Google Removes Another App From The Play Store For Dodgy Reasons, This Time It's Tasker
This isn't the first time we've reported about Google's deplorable policies for removing apps from the Play Store. One day you're the developer of an extremely popular app, distributing it to thousands of users, the next it's poof gone with no warning, no explanation, and no way to easily communicate with the team to understand what has gone wrong.
The latest victim is the famous and ridiculously powerful Tasker app. Tasker has been available on Android since time immemorial and has made many a user extremely happy with its extensive featureset. Want to turn on the popcorn machine when you yell "movie time!" at your phone? There's probably a way to do it with Tasker. How about greeting you with "Good morning gorgeous" each morning when you turn on the bedroom lights? There's gotta be a Tasker profile for that. But the app isn't just useful for gimmicks and even if many of us feel overwhelmed by it or don't need it, it's still part of the foundation of Android and the poster child for all the possibilities you have with the platform.
Taking Tasker out without a notice isn't just reckless, it's being stupidly blind to the entire history of Android, especially when the grounds for removal are dodgy at best. We've contacted Pent, Tasker's developer to see what's going on, and so far the story is as weird as it gets.
Pent didn't get a warning regarding the removal and in the Developer Console, he sees this explanation:
"This app has been removed from Google Play for a violation of the Google Play Developer Programme Policy regarding Dangerous Products. Please review the Optimising for Doze and App Standby article, modify your app's manifest and resubmit. More details have been emailed to the account owner."
It seems that the removal was based on the existence of a dangerous permission that disables Doze in the app's manifest: android.permission.REQUEST_IGNORE_BATTERY_OPTIMIZATIONS. The same reason was given to Stefan Pledl for the removal of his app LocalCast from the Play Store.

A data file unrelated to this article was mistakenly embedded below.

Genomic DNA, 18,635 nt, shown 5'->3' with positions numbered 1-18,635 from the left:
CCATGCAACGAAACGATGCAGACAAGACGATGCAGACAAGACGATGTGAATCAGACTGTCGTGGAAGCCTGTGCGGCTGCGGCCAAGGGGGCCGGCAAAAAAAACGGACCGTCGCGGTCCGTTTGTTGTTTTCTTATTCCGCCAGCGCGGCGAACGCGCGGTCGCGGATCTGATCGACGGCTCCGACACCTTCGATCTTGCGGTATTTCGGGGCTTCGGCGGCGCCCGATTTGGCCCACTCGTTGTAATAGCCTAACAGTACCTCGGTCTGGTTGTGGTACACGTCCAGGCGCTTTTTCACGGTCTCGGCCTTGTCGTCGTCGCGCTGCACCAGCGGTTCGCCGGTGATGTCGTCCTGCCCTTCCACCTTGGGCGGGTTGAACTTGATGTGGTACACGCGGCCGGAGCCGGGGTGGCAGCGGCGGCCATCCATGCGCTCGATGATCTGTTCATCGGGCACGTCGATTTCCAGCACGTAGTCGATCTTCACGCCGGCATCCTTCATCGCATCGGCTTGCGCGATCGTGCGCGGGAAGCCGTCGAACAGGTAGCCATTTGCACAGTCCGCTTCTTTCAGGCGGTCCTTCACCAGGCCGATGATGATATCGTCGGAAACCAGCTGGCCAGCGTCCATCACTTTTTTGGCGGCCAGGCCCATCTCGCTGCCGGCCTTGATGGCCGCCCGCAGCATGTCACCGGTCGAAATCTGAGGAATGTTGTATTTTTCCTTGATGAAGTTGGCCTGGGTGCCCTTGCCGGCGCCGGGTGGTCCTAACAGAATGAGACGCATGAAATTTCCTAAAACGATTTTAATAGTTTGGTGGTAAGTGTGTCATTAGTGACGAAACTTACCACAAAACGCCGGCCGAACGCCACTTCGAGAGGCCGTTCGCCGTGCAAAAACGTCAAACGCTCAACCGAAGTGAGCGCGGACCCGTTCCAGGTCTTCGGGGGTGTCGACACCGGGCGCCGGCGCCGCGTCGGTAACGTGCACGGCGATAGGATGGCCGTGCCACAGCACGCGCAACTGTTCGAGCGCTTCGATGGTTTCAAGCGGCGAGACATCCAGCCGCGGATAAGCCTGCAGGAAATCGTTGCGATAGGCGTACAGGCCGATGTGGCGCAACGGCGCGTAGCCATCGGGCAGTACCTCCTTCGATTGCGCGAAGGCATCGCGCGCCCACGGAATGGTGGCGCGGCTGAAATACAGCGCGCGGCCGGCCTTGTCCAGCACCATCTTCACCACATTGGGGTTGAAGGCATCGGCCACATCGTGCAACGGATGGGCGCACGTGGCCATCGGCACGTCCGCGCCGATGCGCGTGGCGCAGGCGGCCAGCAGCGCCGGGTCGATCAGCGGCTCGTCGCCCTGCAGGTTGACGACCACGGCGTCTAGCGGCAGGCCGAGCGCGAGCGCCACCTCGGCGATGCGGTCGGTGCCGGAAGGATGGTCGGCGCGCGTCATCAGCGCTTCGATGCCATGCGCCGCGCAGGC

However, and here's the weird part, that permission isn't in the Play Store version of Tasker. As a matter of fact, Pent tells us the app wasn't published in any form to the Play Store with that permission. The permission is available in a current beta distributed independently on Tasker's site, but Pent had been warned by a friend about this being ground for Play Store removal so he had already planned to take it out from the next beta.
So how did that permission make its way to Google and cause the app's removal from the Play Store? Pent has two theories: either 1) a beta user submitted a bug report that brought the manifest's permission to Google's attention or 2) Google's on-device app verification (the one within Play Services) has flagged the beta app on a tester's device.
In either case, this should have deserved a prior warning and a little more transparency. A simple communication with the developer would have clarified that the Play Store APK doesn't have that permission in the manifest, which means it's harmless for its users and shouldn't be removed, and that the developer can't force everyone to update their apps, so there might always be users with the guilty version on their devices and the developer can't do anything to change that.
Mistakes like these shouldn't happen, not with popular apps like Tasker that have over 500,000 installs and not with small developers who don't have the same huge cult following and dedicated fanbase. If the Play Store is the business front you use to sell your services and software and your livelihood depends on it, you should at least get warned about any transgressions you're making, given time to fix them, and extended the courtesy to explain yourself before being sentenced to exile.
We'll keep our eye out on Tasker's case and update this post with any further development.